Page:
France continue their quest for a first Grand Slam in a decade this weekend despite concerns the coronavirus could wreck the closing rounds of the 2020 Six Nations.
Ireland's match against Italy in Dublin, scheduled for Saturday, has been postponed by the global COVID-19 outbreak.
But Saturday's fixture between England and Wales at Twickenham and Sunday's Scotland-France match at Murrayfield are both going ahead as planned.
No replacement date has yet been set for the Ireland-Italy match, with the Championship meant to conclude on March 14.
The Irish Rugby Football Union could lose an estimated €10 million in revenue if the Italy match does not take place.
And with the window for earning ranking points ahead of the draw for the 2023 World Cup in France closing in November, there is an added incentive to play postponed matches.
In 2001, due to the highly contagious livestock foot and mouth outbreak, Ireland had three matches rescheduled to September/October that year.
But leaders France, the only team left in this season's Six Nations that can complete a Grand Slam, won't want the momentum built up by their youthful side to be interrupted by a gap of several months.
France avenged their World Cup quarter-final loss to Wales with an impressive 27-23 win in Cardiff last time out, a significant victory given how often Les Bleus have been accused of being flaky away from home.
"We have not invented anything, we did simple things with a lot of heart," said France captain Charles Ollivon.
"Now what we dream of is winning at Murrayfield. We'll go step by step, but we want to go even further, I won't lie about that."
The last round saw Scotland manage their first win of this Six Nations with a 17-0 success away to Italy, but they will have to raise their game considerably if they are to derail France, who finish the Championship at home to Ireland.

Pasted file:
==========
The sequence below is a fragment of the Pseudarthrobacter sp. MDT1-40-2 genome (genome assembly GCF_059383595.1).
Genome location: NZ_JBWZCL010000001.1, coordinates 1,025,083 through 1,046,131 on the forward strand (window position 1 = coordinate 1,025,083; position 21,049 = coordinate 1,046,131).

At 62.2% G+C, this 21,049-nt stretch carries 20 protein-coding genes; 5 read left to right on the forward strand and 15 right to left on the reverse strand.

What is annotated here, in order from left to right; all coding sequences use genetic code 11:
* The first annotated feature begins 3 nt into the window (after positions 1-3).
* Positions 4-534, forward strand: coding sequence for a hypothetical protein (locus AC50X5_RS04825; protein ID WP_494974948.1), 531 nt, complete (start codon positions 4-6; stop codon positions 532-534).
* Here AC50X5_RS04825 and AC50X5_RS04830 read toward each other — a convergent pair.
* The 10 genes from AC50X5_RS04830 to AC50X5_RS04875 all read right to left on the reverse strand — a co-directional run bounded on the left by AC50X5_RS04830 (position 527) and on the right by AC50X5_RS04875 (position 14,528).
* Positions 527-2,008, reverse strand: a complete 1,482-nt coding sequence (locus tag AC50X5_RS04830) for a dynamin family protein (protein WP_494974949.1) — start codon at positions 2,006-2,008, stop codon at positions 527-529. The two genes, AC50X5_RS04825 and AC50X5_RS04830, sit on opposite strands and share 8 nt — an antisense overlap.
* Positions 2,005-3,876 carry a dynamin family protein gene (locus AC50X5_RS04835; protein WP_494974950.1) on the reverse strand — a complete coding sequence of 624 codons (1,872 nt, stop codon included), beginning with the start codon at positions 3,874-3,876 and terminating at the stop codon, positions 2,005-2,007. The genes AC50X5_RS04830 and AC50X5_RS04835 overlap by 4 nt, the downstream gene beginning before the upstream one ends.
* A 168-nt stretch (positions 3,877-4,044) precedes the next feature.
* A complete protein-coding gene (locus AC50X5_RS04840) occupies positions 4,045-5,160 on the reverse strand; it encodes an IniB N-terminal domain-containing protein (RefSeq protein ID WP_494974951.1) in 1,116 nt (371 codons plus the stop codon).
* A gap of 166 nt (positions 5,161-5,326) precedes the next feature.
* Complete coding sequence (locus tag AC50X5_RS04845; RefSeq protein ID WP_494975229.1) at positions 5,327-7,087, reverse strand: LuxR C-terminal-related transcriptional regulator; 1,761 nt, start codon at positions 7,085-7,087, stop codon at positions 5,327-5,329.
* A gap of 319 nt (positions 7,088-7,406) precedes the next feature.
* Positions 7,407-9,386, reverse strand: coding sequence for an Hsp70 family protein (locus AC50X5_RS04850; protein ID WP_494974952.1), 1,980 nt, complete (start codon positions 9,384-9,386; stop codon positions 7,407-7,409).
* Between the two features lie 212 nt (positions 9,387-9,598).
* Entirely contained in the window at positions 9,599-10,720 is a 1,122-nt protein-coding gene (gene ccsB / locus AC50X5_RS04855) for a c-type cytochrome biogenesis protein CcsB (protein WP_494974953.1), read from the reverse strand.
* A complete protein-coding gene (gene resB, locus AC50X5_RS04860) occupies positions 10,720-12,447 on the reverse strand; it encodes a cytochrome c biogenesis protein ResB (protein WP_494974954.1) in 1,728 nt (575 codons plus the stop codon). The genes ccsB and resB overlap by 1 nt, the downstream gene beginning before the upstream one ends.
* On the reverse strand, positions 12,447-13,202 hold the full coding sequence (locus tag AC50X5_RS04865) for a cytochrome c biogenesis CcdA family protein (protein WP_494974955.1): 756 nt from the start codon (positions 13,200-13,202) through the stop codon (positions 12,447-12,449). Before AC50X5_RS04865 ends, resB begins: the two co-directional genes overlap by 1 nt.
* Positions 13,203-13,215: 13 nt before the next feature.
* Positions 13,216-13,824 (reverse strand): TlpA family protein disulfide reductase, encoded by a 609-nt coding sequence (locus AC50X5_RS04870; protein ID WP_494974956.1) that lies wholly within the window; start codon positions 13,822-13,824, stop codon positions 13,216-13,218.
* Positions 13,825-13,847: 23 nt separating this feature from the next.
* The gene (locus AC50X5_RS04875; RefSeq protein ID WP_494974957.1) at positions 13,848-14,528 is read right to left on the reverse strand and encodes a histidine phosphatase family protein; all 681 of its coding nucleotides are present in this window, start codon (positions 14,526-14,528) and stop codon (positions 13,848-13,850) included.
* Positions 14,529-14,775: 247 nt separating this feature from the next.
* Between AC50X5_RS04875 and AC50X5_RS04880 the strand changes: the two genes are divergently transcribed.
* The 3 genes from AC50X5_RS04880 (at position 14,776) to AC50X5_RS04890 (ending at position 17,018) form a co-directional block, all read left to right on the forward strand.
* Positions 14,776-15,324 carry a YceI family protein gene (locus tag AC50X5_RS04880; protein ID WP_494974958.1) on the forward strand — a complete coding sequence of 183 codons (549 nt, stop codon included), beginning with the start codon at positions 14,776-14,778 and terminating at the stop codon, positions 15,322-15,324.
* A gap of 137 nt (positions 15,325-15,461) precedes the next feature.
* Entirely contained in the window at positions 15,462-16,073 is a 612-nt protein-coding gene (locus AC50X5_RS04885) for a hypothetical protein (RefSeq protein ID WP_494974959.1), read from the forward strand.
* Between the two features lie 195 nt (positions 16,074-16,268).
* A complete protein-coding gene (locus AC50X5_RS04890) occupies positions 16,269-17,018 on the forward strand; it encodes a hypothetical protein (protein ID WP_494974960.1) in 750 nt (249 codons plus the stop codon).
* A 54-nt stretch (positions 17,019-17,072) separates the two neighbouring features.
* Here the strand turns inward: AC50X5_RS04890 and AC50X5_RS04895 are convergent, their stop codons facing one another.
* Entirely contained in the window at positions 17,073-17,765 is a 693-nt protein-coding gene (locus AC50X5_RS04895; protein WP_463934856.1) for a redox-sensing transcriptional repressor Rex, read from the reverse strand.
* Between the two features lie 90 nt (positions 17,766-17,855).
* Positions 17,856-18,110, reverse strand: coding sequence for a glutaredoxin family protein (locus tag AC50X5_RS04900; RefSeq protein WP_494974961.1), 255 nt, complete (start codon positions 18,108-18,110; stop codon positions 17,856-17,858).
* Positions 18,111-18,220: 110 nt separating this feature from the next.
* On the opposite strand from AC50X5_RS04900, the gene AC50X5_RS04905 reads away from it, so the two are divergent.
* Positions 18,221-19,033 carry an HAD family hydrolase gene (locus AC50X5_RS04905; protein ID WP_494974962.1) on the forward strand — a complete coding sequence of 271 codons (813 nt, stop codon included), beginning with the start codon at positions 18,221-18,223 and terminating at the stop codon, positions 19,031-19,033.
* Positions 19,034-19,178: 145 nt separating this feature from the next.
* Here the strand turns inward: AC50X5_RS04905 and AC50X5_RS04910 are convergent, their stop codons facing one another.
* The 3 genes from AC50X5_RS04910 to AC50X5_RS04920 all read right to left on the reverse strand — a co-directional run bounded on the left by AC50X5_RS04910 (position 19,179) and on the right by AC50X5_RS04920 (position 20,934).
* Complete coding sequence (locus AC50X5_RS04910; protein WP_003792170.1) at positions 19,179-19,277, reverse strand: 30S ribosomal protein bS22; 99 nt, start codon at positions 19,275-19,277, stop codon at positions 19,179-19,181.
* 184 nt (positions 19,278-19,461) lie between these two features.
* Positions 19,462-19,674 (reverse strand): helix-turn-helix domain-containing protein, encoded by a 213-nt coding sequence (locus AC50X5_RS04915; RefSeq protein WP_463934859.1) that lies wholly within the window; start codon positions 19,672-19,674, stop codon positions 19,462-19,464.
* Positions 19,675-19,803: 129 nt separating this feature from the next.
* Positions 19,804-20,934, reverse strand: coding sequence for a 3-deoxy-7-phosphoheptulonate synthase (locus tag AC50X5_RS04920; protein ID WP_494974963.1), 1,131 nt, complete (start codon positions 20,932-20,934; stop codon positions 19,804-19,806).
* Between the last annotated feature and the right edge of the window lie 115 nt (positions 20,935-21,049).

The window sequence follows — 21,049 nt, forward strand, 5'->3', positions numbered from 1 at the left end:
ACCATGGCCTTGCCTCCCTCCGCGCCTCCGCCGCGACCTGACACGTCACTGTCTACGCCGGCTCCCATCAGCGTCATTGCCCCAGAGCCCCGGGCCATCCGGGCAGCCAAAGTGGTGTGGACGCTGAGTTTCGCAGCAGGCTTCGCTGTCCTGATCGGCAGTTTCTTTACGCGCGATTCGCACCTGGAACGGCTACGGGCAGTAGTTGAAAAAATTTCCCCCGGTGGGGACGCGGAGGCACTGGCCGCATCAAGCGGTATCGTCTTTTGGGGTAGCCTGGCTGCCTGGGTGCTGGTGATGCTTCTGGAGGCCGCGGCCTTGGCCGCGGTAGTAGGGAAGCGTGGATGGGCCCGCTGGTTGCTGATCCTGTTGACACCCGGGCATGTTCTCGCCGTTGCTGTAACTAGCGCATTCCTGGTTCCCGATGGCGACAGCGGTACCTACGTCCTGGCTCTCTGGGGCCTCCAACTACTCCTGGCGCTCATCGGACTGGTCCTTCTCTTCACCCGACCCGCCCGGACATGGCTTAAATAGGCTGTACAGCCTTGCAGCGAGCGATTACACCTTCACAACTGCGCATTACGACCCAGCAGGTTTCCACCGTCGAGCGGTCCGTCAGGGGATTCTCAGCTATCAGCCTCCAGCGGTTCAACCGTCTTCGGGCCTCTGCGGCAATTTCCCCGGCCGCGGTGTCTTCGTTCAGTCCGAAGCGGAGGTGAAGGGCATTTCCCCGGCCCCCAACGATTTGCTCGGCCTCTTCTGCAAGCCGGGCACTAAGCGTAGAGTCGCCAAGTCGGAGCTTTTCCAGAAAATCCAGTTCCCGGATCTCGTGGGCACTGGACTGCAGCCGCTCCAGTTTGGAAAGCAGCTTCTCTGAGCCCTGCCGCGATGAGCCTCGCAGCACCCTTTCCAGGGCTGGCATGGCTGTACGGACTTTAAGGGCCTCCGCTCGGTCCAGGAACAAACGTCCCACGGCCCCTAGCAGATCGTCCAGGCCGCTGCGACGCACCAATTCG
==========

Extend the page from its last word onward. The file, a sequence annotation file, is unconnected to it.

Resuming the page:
Scotland remain without fly-half Finn Russell following the talented playmaker's falling out with coach Gregor Townsend.
But relations between the pair appear to be thawing with Russell, who plays for Paris-based Racing 92, telephoning Townsend with some 'inside information' on the French team.
"The fact that there has been some real good communication going on bodes really well for the future," said Scotland assistant coach Danny Wilson.
World Cup finalists England could yet win the title if France, who beat them in their Championship opener, slip up against either Scotland or Ireland.
England coach Eddie Jones was in bullish mood after a 24-12 win over Ireland.
"We know every time England play Wales it's the biggest game there's ever been," he said. "We will be better against Wales."
England withdrew Mako Vunipola as a precaution after he flew back from Tonga via Hong Kong but the prop's club, Saracens, said he had not displayed any signs of the new coronavirus and would be available to play against Leicester this weekend.
Loosehead prop, however, is an area of English strength with both Joe Marler and Ellis Genge available to Jones.
Reigning Grand Slam champions Wales, under new coach Wayne Pivac, travel to Twickenham looking to avoid suffering three successive Six Nations defeats for the first time since 2007.
Influential flyhalf Dan Biggar is doubtful with a knee injury while wing George North is continuing his recovery from a blow to the head.
Wales have not won at Twickenham since 2012 when Sam Warburton, now a member of Pivac's backroom staff, was their captain.
"You learn it the hard way, it's a tough place to go," Warburton said.
"I only had two wins in my whole career there."